NORWICH – Local anti-tobacco advocates say that the Surgeon General’s Report on teen smoking today highlights a problem they’ve been talking about for some time: tobacco marketing targeting kids in convenience stores, pharmacies and other retail locations where tobacco is sold.
The report, titled Preventing Tobacco Use among Youth and Young Adults finds the nation is falling far short of our national youth smoking goals and calls for immediate and urgent action to protect children from the predatory marketing tactics of the tobacco industry.
“One way to reduce kids’ exposure to tobacco marketing is to prohibit the display of tobacco products in all retail establishments to which minors have access,” said James Mutabiilwa, Tobacco Free Chenango Coordinator at Chenango Health Network. “Abundant research, summarized in this latest report, shows that kids regularly exposed to retail tobacco displays are more likely to smoke.”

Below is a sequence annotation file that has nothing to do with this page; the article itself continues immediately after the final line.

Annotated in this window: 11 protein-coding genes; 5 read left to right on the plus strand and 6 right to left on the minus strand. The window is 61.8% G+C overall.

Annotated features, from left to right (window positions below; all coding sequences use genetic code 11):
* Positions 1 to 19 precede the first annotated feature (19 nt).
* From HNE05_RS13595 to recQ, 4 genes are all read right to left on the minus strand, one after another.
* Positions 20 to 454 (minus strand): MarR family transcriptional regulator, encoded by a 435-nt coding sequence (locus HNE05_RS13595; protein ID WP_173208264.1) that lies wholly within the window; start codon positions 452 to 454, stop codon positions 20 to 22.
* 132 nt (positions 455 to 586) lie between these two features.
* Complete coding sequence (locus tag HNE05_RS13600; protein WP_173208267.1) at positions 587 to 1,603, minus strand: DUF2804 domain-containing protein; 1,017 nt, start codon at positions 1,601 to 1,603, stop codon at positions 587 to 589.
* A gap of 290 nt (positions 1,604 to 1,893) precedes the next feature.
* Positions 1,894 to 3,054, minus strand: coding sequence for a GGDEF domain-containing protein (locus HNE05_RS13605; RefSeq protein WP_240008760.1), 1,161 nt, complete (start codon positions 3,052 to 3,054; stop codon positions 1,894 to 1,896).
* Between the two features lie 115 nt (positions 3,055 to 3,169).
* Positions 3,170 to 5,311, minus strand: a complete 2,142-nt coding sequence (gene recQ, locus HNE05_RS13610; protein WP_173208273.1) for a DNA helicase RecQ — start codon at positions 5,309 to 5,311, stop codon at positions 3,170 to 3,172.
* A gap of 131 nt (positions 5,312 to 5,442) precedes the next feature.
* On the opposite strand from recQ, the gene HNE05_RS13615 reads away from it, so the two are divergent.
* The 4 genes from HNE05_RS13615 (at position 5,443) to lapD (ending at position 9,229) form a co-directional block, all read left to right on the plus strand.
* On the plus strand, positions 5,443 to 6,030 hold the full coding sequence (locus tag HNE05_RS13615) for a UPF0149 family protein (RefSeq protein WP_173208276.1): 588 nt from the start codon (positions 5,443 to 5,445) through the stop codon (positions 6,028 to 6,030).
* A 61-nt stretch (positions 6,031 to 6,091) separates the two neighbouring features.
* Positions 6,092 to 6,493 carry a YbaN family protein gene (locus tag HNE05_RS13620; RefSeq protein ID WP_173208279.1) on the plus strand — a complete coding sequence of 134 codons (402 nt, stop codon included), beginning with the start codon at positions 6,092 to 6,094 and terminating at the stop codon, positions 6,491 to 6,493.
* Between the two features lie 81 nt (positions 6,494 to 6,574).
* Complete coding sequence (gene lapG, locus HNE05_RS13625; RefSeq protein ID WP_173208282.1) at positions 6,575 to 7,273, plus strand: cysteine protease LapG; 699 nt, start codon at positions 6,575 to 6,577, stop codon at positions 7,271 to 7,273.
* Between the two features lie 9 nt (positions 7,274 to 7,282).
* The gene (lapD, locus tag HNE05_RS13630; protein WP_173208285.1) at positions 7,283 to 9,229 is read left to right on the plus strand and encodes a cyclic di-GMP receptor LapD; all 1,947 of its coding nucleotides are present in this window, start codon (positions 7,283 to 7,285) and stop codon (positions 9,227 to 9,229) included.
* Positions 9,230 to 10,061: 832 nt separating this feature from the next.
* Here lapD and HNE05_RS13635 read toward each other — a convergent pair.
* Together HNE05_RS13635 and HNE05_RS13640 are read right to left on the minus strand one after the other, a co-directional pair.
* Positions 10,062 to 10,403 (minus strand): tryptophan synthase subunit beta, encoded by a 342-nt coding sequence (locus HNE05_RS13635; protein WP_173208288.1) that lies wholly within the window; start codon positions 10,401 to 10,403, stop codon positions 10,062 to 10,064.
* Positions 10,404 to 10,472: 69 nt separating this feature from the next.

The tobacco industry lures kids to use and get addicted to cigarettes through the use of prominent cigarette product displays, sometimes referred to as “power walls” behind the cash register in retail environments. In New York, over 80% of retailers that sell tobacco devote 50% or more of the merchandising space behind the checkout counters to tobacco displays. The amount of space that tobacco products take up in the stores that kids go into is astonishing – an average of 32 square feet in licensed tobacco retailers, and even more - 50 to 60 square feet in NYS pharmacies and other mass merchandisers. When children see such extensive tobacco product displays it distorts their perceptions regarding the availability of cigarettes and increases the likelihood that they will start smoking.